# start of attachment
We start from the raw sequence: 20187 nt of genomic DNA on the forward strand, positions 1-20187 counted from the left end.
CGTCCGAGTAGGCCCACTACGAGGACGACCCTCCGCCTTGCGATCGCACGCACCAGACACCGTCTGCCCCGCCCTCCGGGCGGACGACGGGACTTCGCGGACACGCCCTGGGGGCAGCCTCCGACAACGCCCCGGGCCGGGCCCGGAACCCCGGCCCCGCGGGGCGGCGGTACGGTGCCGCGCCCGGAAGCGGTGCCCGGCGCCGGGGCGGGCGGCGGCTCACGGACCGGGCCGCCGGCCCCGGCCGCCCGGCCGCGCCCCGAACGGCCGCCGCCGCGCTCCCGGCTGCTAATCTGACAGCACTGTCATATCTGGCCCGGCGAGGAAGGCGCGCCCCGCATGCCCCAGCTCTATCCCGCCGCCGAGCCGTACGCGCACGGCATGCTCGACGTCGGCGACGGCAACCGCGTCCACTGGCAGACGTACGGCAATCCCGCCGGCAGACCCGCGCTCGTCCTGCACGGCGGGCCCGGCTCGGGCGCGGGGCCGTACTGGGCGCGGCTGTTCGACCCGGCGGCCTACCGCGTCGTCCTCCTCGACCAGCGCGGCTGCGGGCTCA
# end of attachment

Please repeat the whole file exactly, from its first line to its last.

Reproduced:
We start from the raw sequence: 20187 nt of genomic DNA on the forward strand, positions 1-20187 counted from the left end.
CGTCCGAGTAGGCCCACTACGAGGACGACCCTCCGCCTTGCGATCGCACGCACCAGACACCGTCTGCCCCGCCCTCCGGGCGGACGACGGGACTTCGCGGACACGCCCTGGGGGCAGCCTCCGACAACGCCCCGGGCCGGGCCCGGAACCCCGGCCCCGCGGGGCGGCGGTACGGTGCCGCGCCCGGAAGCGGTGCCCGGCGCCGGGGCGGGCGGCGGCTCACGGACCGGGCCGCCGGCCCCGGCCGCCCGGCCGCGCCCCGAACGGCCGCCGCCGCGCTCCCGGCTGCTAATCTGACAGCACTGTCATATCTGGCCCGGCGAGGAAGGCGCGCCCCGCATGCCCCAGCTCTATCCCGCCGCCGAGCCGTACGCGCACGGCATGCTCGACGTCGGCGACGGCAACCGCGTCCACTGGCAGACGTACGGCAATCCCGCCGGCAGACCCGCGCTCGTCCTGCACGGCGGGCCCGGCTCGGGCGCGGGGCCGTACTGGGCGCGGCTGTTCGACCCGGCGGCCTACCGCGTCGTCCTCCTCGACCAGCGCGGCTGCGGGCTCA